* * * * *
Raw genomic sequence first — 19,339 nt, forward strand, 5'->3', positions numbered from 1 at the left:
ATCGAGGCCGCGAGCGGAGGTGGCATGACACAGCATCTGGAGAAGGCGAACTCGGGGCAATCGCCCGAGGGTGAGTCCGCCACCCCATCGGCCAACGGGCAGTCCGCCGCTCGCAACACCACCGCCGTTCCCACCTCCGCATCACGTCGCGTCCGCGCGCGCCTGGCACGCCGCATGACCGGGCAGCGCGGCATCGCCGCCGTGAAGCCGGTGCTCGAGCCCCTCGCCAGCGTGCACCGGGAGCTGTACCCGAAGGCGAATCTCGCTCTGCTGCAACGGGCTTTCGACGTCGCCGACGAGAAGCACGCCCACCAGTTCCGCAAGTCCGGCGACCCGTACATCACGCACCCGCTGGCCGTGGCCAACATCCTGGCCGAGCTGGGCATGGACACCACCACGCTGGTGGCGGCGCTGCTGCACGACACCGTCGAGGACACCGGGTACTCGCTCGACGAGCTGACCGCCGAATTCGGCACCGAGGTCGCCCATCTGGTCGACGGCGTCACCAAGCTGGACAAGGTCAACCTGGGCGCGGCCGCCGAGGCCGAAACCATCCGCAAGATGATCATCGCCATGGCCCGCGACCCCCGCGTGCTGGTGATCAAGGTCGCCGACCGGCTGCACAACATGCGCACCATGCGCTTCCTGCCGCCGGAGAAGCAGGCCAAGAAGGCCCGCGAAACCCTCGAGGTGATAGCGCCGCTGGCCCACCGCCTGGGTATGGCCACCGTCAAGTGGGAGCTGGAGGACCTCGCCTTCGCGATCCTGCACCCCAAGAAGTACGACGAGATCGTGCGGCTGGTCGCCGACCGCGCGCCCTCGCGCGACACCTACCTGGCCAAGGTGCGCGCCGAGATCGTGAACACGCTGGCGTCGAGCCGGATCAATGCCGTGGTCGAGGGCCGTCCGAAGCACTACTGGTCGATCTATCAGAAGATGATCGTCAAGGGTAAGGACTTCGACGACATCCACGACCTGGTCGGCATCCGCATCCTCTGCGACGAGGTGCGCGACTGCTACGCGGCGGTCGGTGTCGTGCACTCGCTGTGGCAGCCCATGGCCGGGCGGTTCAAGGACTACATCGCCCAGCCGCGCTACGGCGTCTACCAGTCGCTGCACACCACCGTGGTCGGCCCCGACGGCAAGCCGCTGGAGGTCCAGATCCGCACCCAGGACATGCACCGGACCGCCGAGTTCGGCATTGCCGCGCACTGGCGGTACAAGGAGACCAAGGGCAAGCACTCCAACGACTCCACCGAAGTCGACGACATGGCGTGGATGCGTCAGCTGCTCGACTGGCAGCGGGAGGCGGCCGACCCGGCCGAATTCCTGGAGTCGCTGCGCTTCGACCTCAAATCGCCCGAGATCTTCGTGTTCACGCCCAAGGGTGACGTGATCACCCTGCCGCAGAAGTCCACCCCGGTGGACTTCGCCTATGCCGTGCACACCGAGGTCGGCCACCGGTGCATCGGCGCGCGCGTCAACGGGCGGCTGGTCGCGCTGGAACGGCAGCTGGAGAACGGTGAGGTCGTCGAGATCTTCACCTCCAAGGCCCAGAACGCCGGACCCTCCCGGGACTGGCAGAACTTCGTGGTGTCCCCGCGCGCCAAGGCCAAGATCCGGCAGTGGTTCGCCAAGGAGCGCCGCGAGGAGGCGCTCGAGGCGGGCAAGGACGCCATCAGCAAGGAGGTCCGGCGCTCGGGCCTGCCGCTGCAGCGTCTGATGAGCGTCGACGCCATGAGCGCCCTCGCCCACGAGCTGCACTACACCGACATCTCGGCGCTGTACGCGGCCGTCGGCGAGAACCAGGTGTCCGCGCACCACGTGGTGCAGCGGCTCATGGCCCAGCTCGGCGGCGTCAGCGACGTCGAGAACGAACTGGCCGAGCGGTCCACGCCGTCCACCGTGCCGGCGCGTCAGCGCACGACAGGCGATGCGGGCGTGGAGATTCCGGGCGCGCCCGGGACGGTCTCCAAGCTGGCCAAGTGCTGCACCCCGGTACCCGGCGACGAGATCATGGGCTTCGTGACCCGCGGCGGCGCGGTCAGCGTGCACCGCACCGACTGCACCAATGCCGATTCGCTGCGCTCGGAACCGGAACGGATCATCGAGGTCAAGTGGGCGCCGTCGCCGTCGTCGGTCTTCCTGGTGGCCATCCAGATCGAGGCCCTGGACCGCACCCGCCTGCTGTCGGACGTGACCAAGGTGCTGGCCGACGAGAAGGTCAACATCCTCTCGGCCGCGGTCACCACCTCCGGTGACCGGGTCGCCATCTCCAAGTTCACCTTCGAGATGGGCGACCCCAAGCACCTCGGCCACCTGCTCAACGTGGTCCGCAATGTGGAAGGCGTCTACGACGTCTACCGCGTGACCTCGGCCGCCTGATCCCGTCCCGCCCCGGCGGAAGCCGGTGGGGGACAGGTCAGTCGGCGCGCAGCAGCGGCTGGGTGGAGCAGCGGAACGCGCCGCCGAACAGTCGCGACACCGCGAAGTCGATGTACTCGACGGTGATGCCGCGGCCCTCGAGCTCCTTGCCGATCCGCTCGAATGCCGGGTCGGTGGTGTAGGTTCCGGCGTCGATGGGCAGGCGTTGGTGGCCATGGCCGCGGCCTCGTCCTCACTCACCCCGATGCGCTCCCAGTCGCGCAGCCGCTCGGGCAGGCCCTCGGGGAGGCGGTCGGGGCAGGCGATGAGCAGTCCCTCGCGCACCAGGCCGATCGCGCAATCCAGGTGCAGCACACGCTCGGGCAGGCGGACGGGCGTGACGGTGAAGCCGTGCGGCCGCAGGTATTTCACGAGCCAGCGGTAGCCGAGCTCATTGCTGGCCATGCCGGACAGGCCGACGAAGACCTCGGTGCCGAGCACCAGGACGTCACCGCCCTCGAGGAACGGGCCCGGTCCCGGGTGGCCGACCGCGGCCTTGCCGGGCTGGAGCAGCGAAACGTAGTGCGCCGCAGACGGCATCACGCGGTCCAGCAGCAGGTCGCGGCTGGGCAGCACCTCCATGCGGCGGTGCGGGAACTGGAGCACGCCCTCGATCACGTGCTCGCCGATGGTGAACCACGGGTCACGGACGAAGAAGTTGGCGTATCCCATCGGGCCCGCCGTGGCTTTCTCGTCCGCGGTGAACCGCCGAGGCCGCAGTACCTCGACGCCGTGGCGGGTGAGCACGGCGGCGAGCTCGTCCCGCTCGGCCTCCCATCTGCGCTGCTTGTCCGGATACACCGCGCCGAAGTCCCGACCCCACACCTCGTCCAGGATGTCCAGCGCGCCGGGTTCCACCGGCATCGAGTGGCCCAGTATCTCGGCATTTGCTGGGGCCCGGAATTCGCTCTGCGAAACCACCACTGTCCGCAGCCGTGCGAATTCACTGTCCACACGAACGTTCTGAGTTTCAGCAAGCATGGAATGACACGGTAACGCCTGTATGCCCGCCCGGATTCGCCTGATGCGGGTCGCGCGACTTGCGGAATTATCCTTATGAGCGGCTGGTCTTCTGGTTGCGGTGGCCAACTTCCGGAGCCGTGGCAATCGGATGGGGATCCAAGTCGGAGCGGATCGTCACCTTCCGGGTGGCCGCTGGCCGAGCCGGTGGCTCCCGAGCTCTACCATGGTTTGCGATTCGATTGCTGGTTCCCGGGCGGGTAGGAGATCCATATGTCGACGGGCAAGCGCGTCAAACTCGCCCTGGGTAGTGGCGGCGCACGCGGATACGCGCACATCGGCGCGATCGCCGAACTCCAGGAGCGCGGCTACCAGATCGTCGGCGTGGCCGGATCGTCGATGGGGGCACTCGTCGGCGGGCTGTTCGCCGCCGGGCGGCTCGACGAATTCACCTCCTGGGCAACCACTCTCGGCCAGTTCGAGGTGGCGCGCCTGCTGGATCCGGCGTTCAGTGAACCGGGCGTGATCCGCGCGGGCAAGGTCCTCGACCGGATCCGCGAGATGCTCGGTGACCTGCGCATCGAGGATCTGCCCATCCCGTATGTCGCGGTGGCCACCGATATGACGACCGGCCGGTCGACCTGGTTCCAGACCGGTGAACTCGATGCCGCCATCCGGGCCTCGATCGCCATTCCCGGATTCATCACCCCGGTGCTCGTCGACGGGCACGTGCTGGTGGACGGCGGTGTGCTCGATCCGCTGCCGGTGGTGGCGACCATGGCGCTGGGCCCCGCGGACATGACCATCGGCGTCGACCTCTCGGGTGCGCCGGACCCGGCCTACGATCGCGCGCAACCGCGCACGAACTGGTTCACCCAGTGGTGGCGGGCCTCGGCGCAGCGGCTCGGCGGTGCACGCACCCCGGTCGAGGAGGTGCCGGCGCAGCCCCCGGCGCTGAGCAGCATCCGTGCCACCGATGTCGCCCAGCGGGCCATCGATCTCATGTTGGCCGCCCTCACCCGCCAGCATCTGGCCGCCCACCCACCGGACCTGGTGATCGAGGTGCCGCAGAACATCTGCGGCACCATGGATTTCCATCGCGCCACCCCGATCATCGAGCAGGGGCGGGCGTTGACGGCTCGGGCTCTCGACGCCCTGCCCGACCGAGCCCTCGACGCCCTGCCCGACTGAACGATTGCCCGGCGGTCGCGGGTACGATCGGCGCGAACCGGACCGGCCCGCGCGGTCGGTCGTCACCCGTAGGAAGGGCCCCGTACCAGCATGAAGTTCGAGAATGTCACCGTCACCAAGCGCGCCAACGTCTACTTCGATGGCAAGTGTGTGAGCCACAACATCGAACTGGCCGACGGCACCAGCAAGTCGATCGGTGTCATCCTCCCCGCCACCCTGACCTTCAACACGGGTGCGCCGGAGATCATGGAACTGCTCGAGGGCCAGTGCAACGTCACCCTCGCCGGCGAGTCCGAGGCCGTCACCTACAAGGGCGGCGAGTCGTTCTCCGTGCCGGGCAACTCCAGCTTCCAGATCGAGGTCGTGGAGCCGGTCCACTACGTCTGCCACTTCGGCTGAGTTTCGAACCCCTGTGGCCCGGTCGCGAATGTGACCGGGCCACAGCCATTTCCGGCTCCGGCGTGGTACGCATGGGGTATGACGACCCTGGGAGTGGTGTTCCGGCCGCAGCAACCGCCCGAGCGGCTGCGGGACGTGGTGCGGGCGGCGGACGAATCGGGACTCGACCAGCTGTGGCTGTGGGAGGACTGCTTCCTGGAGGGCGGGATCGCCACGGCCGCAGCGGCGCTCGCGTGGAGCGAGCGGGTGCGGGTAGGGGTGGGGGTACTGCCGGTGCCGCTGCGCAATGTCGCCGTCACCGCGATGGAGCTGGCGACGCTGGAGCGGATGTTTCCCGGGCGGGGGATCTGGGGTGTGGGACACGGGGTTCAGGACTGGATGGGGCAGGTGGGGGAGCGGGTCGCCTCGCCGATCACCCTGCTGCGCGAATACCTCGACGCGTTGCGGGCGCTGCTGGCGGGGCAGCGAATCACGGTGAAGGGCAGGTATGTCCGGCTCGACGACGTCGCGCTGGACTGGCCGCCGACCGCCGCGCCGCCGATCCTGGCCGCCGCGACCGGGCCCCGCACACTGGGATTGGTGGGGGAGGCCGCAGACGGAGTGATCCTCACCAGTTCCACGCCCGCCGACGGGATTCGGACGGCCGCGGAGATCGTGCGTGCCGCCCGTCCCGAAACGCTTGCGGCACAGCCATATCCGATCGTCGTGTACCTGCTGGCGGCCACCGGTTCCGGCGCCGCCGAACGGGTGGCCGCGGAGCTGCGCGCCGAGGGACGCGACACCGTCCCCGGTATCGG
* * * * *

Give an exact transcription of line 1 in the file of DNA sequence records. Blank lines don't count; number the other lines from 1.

Raw genomic sequence first — 19,339 nt, forward strand, 5'->3', positions numbered from 1 at the left: